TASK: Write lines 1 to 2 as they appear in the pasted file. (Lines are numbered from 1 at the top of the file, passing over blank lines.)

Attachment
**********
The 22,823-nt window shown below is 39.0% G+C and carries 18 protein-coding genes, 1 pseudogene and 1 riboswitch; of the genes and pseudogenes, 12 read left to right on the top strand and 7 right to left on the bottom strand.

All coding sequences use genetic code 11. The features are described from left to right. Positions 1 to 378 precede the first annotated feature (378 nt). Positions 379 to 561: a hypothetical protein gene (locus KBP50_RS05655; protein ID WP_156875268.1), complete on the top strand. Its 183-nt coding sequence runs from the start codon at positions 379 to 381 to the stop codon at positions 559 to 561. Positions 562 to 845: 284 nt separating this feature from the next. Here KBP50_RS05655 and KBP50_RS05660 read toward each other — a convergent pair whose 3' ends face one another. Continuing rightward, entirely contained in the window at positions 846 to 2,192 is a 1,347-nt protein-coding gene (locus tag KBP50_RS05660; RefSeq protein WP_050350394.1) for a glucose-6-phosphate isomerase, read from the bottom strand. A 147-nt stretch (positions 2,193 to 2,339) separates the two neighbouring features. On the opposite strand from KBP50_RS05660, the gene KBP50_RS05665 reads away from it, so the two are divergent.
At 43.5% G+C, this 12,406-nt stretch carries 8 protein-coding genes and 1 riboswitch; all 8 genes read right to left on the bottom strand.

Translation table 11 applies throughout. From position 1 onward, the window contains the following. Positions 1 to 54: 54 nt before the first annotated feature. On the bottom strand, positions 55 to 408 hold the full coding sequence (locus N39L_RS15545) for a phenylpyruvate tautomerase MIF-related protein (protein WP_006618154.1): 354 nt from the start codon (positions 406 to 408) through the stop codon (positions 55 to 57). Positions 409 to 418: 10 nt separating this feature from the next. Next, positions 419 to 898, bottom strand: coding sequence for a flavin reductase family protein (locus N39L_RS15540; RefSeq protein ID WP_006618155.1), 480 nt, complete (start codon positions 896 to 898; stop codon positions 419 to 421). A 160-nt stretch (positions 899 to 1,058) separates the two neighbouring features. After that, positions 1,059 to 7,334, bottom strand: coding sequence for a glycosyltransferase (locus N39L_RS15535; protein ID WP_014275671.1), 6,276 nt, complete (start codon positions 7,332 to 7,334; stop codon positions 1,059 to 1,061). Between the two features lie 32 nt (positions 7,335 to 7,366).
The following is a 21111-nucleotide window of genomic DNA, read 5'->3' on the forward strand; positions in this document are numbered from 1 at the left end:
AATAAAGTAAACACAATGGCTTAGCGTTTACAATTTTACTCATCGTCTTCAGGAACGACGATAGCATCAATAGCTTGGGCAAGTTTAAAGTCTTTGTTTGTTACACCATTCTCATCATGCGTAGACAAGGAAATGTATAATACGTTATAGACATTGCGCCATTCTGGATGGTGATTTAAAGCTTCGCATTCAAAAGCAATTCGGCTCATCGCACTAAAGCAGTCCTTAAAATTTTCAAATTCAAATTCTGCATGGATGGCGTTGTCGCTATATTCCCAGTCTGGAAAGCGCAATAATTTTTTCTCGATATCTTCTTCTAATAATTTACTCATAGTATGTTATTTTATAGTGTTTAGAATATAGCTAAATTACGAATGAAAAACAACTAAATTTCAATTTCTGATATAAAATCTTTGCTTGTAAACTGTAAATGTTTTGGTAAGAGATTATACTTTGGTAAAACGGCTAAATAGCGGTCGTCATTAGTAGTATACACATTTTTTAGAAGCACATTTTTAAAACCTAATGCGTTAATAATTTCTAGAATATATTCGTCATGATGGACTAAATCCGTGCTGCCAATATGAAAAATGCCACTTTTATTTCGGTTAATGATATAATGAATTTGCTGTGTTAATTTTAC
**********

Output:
The 22,823-nt window shown below is 39.0% G+C and carries 18 protein-coding genes, 1 pseudogene and 1 riboswitch; of the genes and pseudogenes, 12 read left to right on the top strand and 7 right to left on the bottom strand.

All coding sequences use genetic code 11. The features are described from left to right. Positions 1 to 378 precede the first annotated feature (378 nt). Positions 379 to 561: a hypothetical protein gene (locus KBP50_RS05655; protein ID WP_156875268.1), complete on the top strand. Its 183-nt coding sequence runs from the start codon at positions 379 to 381 to the stop codon at positions 559 to 561. Positions 562 to 845: 284 nt separating this feature from the next. Here KBP50_RS05655 and KBP50_RS05660 read toward each other — a convergent pair whose 3' ends face one another. Continuing rightward, entirely contained in the window at positions 846 to 2,192 is a 1,347-nt protein-coding gene (locus tag KBP50_RS05660; RefSeq protein WP_050350394.1) for a glucose-6-phosphate isomerase, read from the bottom strand. A 147-nt stretch (positions 2,193 to 2,339) separates the two neighbouring features. On the opposite strand from KBP50_RS05660, the gene KBP50_RS05665 reads away from it, so the two are divergent.